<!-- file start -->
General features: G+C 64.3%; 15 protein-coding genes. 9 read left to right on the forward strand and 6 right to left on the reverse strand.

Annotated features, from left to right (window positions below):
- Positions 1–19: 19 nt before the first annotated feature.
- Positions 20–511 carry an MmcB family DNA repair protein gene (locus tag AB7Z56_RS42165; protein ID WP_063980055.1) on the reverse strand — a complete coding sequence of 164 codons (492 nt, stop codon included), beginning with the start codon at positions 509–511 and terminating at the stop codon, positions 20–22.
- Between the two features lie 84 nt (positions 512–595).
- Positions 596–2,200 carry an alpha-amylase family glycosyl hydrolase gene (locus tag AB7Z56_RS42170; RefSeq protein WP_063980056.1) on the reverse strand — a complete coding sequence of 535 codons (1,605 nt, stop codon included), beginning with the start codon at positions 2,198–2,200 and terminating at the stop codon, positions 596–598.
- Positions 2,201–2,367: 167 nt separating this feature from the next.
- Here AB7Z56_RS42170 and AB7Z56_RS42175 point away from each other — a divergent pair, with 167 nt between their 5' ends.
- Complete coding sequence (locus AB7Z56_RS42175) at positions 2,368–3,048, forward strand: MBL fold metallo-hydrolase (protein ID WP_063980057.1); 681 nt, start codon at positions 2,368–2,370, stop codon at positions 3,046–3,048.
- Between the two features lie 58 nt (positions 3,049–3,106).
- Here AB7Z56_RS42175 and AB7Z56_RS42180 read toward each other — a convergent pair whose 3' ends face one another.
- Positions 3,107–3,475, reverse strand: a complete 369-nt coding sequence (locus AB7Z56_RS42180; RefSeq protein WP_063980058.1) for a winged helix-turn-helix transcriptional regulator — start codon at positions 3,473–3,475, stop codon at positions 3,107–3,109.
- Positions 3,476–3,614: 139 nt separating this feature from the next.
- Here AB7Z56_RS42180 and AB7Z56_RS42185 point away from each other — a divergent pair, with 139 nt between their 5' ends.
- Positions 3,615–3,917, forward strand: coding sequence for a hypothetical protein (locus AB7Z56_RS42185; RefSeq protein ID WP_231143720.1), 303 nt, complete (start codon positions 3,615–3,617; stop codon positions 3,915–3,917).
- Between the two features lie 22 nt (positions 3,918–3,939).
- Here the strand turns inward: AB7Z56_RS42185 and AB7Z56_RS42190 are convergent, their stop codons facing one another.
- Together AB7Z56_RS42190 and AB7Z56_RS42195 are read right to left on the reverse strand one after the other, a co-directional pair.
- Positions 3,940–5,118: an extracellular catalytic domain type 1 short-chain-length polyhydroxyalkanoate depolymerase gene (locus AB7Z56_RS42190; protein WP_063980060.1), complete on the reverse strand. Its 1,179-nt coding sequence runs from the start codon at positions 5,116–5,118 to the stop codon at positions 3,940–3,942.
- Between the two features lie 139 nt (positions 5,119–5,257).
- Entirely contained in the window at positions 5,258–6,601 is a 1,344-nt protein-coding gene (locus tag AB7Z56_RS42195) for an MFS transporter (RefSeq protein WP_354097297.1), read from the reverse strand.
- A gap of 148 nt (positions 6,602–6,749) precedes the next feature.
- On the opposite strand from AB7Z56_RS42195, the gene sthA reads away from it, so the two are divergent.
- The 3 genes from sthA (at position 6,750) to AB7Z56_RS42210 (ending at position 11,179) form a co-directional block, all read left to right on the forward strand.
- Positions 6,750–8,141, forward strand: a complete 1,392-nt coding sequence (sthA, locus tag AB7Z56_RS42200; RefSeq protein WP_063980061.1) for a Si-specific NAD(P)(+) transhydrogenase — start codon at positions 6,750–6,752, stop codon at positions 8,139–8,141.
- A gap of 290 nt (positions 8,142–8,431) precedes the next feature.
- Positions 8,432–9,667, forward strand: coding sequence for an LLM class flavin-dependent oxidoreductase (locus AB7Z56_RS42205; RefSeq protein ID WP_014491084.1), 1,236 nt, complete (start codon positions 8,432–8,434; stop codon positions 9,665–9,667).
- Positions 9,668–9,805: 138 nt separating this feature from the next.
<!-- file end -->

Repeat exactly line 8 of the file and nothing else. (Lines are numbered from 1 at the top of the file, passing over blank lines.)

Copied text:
- Here AB7Z56_RS42170 and AB7Z56_RS42175 point away from each other — a divergent pair, with 167 nt between their 5' ends.